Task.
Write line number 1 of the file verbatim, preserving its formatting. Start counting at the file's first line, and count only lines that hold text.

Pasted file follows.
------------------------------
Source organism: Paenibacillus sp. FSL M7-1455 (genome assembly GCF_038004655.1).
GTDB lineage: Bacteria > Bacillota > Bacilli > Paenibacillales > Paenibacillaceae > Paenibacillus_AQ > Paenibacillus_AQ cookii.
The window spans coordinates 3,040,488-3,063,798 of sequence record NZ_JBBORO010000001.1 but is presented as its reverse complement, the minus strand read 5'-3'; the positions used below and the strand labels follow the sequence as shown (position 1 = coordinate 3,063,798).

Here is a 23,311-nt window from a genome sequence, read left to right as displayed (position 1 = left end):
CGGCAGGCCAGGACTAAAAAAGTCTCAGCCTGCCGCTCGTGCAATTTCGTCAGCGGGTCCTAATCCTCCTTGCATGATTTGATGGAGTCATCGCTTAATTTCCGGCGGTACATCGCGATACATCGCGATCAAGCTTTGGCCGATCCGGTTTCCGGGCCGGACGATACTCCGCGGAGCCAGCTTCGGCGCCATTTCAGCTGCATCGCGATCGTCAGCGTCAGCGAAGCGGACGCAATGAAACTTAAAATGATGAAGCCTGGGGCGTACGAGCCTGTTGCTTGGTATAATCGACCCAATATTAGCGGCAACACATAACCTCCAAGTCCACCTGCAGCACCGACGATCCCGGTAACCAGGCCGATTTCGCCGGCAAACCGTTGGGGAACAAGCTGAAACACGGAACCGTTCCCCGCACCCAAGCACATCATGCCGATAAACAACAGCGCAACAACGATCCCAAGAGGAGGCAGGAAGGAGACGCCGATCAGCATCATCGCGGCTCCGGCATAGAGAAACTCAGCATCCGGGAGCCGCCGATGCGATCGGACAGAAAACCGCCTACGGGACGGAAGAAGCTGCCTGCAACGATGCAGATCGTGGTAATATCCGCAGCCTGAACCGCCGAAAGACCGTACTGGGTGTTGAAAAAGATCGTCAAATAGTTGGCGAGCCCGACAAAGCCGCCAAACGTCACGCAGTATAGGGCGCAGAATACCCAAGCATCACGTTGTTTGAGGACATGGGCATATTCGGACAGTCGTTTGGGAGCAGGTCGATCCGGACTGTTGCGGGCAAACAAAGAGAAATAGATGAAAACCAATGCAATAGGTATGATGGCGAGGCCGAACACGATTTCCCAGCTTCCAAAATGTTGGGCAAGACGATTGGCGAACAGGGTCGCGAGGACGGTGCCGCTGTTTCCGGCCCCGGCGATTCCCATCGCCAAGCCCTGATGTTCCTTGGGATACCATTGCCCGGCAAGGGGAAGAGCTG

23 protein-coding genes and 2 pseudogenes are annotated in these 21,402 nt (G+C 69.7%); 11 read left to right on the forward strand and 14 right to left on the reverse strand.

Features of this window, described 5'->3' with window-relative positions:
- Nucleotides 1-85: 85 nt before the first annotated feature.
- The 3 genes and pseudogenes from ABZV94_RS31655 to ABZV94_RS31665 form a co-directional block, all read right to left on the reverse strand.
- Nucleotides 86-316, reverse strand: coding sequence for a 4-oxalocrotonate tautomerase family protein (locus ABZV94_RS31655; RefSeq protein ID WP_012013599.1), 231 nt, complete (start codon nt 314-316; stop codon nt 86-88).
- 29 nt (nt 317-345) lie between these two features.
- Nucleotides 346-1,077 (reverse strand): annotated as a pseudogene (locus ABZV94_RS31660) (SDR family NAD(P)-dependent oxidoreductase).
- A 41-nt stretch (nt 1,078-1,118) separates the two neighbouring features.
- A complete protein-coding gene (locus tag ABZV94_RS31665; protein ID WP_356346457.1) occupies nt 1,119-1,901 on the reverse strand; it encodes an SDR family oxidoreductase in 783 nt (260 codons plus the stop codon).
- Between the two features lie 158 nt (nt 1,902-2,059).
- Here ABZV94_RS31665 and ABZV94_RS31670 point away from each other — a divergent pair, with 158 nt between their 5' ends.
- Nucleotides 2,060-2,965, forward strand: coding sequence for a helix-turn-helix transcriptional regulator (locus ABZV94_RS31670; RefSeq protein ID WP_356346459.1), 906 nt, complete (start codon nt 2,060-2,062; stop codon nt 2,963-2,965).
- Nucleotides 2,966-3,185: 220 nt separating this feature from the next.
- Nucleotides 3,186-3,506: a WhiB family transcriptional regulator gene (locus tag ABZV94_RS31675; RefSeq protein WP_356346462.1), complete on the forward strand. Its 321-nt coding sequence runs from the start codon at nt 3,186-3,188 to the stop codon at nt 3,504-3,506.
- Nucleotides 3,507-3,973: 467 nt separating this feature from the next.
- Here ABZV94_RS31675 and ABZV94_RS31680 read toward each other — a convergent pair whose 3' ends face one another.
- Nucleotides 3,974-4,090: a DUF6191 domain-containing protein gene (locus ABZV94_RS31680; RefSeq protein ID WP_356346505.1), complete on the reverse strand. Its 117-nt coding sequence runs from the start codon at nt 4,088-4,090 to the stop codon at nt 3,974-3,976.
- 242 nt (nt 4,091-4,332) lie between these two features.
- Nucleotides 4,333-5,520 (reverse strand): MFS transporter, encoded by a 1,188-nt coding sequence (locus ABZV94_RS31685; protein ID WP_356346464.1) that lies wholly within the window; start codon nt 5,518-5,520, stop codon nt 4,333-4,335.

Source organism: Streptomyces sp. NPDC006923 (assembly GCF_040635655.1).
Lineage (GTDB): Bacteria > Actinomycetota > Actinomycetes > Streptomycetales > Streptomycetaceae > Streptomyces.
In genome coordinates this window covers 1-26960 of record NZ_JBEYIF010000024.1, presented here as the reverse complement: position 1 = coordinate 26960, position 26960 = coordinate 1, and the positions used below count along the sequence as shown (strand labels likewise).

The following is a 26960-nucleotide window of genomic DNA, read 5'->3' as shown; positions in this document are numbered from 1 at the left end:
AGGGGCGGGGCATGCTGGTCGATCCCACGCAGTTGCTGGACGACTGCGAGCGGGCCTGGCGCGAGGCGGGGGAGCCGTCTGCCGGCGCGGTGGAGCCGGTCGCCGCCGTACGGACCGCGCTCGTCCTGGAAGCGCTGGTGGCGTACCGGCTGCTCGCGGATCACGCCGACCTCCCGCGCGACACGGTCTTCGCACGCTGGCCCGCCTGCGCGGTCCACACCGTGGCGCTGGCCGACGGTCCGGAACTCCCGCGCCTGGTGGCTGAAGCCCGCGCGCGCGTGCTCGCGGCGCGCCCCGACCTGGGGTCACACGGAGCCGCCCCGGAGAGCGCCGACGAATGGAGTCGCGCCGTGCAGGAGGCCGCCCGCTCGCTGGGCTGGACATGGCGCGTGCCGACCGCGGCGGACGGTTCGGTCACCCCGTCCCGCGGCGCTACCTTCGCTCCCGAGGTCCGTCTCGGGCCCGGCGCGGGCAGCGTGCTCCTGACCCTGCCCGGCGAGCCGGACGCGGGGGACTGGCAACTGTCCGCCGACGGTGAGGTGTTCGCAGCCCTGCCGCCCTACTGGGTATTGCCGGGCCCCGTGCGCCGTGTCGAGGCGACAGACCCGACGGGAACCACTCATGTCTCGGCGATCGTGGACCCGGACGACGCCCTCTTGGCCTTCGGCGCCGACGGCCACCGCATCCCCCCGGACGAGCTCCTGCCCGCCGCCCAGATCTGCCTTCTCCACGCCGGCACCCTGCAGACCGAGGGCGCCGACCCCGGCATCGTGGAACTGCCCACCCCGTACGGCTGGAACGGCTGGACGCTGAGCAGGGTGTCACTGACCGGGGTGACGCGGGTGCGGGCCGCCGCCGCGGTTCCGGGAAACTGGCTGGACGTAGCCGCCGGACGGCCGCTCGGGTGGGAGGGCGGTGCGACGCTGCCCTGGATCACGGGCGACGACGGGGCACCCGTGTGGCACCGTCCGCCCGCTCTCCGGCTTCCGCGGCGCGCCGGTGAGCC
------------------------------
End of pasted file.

Source organism: Paenibacillus sp. FSL M7-1455 (genome assembly GCF_038004655.1).